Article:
Engineers at the Jet Propulsion Laboratory then will use an engineering mockup of the lander to repeatedly practice picking up the instruments and lowering them in place. Finally, the seismometer will be placed on the martian soil, a protective weather shield will be lowered on top of it and the heat probe will be set on the surface nearby.
Trailing data cables will link the instruments to InSight's computer and communications systems. The entire process is expected to take about 10 weeks to complete.
The seismometer "is really the heart of the InSight mission," Banerdt said. "The seismometer is what allows us to see deep into the planet, to have insight into the planet, and it uses the seismic waves that are generated by marsquakes."
Housed in a vacuum bottle, the instrument is capable of measuring movements "on the scale of an atom," he said. "The resolution limit of our seismometer, sitting in the dirt on Mars, in the weather, is about one half the radius of a hydrogen atom. So it's a very, very exquisitely precise measurement."
As seismic waves from marsquakes travel through the martian interior, they will pass through different types of rock and soil that will alter their shape.
"Scientists understand how to take the shapes of those wiggles, their frequency, their amplitude, the polarization, the timing, all kinds of properties of those waves and pull that information out and finally, after we've gotten many, many marsquakes from different directions, we can put together a three-dimensional view of the inside of Mars," Banerdt said.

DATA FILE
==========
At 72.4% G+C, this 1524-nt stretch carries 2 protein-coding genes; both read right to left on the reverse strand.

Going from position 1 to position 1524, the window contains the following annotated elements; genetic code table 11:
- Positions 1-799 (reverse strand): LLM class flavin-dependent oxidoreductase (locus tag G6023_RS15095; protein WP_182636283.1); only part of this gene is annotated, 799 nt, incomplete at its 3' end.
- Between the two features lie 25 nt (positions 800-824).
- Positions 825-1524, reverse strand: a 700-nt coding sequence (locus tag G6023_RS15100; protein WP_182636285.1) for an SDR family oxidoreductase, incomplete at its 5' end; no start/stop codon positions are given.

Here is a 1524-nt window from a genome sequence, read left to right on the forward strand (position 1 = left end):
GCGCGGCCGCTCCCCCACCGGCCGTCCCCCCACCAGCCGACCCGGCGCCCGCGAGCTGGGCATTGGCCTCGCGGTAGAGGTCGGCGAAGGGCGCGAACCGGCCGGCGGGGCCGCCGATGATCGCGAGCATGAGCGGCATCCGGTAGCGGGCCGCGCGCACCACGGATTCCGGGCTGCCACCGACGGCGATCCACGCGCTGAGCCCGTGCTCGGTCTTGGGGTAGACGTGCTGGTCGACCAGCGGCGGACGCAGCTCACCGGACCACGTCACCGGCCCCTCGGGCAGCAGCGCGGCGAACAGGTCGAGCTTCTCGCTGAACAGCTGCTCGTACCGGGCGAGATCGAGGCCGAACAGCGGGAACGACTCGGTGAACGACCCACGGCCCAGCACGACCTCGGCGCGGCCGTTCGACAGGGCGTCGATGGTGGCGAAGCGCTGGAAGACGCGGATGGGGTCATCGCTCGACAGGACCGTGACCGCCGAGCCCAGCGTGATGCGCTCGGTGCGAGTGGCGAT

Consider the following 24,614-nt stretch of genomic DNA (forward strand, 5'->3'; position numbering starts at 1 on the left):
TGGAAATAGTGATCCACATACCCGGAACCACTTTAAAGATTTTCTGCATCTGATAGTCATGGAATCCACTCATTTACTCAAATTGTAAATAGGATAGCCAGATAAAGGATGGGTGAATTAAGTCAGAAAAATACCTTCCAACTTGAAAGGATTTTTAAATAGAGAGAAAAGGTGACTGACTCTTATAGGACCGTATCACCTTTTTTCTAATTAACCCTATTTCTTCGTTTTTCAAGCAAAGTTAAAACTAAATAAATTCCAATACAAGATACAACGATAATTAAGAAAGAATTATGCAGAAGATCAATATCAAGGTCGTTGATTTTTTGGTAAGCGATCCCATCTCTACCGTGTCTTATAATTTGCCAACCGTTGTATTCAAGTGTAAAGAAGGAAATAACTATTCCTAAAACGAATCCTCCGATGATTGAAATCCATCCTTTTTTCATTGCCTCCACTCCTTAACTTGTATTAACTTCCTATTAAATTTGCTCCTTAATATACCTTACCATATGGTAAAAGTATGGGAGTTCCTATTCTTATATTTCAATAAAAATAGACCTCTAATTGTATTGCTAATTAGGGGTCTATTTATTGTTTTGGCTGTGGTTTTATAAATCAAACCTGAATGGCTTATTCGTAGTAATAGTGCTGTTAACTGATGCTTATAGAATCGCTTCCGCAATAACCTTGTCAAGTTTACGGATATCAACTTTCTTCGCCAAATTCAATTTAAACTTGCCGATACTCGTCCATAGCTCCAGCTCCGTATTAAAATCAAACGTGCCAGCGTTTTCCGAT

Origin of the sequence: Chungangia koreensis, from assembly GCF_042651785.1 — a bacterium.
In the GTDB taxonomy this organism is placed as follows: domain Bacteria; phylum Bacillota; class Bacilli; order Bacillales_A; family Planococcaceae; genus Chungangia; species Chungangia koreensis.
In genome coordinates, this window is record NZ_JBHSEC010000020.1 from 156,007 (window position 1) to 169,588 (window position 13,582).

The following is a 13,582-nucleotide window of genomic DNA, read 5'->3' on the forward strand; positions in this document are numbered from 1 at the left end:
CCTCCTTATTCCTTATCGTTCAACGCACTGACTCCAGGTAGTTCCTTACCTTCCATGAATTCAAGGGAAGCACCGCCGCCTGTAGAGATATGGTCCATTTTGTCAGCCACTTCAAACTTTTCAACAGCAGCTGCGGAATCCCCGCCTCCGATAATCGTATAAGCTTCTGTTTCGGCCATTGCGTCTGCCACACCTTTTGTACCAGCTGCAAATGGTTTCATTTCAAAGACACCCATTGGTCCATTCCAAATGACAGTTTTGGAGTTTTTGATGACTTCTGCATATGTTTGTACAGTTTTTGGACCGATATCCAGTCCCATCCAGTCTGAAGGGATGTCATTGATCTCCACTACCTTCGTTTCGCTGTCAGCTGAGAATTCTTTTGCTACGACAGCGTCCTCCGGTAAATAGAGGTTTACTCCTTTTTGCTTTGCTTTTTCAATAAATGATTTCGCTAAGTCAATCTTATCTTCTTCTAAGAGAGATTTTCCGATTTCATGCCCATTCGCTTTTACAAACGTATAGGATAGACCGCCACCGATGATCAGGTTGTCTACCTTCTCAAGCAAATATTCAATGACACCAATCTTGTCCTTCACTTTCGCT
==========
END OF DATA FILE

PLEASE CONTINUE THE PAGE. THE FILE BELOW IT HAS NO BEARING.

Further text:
The heat probe will use a spring-driven internal hammer-like device to pound its way down into the martian soil trailing a cable studded with sensitive temperature sensors. After some 10,000 hammer blows, the probe should reach a maximum depth of about 15 feet, pausing along the way to measure the thermal conductivity of the soil at different depths.
Once at its maximum depth, the sensors will measure the slight differences in temperature between the surface and the end of the cable, allowing scientists to extrapolate temperatures all the way to the core 2,000 miles below.
"And that amount of heat is tied to the geological activity of the planet," Banerdt said. "It's the heat engine of the planet that drives vulcanism, it drives tectonic activity, it drives mountain building. So all the geological processes that happen on a planet are driven by its heat engine, and we want to measure sort of the vigor of that heat engine."
InSight's third investigation does not require a separate instrument. By carefully analyzing slight changes in the radio signals from the lander as Mars rotates on its axis, scientists can determine the spacecraft's position to within a few inches, precisely locate the martian polar axis and measure how it slowly changes orientation like the motion of a spinning top.
"Over the course of a year, we can watch that north pole wobble just a little bit because of the core sloshing around inside the planet, and that will give us a very, very tight constraint on the size of that core, its density and so its composition," Banerdt said.
"That tells us the structure of Mars, the structure of Mars tells us something about the processes that put that structure together, we can put that into our models, extrapolate to the Earth and understand how the Earth formed four and a half billion years ago. And that's really the crux of the science behind this mission."